The Rape, Abuse & Incest National Network, www.rainn.org, (800) 656-HOPE

State Coalitions and Information on Domestic Violence have numbers for each state in the US

Also there are Teen Help lines and Crisis Centers in each state and many cities list them in the phone book.


Work on your Self-Worth

You were wonderfully made!

“For You formed my inward parts; You covered me in my mother’s womb. I will praise You, for I am fearfully and wonderfully made…” Psalms 139:13-14a NKJV

You are no accident of nature. God created you just as you are and He is pleased with you and how you look. He wants what is best for you. He had a plan for you from the beginning. He thinks good things about you.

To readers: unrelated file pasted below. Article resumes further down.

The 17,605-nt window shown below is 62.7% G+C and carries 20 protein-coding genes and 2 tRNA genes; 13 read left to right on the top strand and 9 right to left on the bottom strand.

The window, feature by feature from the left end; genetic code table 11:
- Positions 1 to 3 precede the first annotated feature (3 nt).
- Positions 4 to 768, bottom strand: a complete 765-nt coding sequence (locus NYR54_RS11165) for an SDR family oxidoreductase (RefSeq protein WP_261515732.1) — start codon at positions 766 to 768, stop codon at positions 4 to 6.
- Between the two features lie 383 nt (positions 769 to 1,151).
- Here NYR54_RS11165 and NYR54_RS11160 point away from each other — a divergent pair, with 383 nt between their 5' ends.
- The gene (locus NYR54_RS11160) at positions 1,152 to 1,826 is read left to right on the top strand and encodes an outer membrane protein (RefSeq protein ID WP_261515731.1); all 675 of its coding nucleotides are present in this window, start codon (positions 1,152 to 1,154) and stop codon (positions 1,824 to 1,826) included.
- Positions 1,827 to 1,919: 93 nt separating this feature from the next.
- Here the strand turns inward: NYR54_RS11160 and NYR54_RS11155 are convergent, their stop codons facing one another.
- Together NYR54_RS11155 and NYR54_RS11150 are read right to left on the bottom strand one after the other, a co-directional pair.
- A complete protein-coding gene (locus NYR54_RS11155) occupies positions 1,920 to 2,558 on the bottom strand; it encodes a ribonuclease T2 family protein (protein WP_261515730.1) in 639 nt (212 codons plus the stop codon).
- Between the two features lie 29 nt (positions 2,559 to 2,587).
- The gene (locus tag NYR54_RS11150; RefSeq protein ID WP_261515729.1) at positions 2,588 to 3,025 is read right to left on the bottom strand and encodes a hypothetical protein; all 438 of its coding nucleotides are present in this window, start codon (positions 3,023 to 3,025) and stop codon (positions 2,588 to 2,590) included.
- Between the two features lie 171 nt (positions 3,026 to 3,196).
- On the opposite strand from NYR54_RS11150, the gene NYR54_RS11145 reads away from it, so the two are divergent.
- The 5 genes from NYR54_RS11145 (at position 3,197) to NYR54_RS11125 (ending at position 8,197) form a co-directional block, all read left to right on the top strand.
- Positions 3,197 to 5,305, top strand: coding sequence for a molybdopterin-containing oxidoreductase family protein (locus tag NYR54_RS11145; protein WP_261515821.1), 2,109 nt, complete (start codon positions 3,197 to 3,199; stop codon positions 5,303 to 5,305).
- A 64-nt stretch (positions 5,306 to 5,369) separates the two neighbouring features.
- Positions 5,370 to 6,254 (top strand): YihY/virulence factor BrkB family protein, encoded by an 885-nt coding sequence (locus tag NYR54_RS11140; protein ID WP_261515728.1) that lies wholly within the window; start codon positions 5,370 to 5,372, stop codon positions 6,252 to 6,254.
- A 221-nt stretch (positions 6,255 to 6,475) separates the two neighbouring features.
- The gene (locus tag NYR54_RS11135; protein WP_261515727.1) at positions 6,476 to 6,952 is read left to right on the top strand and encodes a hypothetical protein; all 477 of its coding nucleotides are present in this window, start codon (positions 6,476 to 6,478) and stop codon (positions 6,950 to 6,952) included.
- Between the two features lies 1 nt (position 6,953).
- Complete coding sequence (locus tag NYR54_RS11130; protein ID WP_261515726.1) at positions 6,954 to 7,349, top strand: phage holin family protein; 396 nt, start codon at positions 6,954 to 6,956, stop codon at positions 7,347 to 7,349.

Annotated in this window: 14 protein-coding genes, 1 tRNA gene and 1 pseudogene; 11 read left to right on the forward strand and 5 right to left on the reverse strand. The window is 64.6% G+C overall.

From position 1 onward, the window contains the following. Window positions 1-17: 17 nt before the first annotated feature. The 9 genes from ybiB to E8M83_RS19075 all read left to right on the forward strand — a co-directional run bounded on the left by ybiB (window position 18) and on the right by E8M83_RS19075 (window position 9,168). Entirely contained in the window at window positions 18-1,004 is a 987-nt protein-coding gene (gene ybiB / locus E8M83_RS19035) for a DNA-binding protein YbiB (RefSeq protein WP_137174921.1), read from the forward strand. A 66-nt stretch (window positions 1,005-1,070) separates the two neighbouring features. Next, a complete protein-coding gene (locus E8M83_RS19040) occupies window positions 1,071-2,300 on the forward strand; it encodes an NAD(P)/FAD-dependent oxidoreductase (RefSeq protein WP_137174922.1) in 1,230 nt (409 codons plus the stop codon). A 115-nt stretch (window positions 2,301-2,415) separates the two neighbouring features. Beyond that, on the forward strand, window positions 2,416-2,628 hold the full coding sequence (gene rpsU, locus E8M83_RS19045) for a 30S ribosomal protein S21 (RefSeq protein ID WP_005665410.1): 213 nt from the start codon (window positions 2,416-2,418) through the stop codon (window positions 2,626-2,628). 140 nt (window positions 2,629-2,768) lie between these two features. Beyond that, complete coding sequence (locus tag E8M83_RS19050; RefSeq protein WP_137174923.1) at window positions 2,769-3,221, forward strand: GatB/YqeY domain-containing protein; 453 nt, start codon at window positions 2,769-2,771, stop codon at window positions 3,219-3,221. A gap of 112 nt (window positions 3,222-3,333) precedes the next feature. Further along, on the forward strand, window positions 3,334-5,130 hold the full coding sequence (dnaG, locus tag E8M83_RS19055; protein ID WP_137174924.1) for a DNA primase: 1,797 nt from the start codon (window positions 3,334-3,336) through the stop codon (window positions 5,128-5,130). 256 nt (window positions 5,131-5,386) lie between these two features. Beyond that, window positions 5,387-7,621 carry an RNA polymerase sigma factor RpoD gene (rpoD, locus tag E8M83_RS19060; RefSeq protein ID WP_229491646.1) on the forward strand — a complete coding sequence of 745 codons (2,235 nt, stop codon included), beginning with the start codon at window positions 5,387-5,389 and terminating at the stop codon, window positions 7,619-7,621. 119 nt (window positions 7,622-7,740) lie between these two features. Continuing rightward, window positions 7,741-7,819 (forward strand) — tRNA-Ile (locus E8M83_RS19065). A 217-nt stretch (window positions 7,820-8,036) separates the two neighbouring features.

“For I know the thoughts that I think toward you, says the Lord, thoughts of peace, and not of evil, to give you a future and a hope.” Jeremiah 29:11 NKJV

He will help if you call on Him. He wants what is best not what is harmful for you.

“Deliver me, O Lord, from the evil man: preserve me from the violent man…” Psalms 140:1 KJV

You are worth better treatment. Do something for yourself this week because you deserve it. Go for a walk. Shop. Dance or sing in the privacy of your own room. Wear yellow or orange just to give yourself a “pick up”. Smile. Commit a random act of kindness. Go to a movie, preferably a comedy; no need to buy more tears. Just sit in the sunlight or hang out with friends.

Maintain your own identity and friends.

Love is wonderful and intense but you should never loose who you are. Say to yourself, “I was a complete person before we met and will be after.” Take your time to get to know a guy. You should never have to vow undying love after one week or even one month. The “getting to know you” part is the most fun, so take time to enjoy it.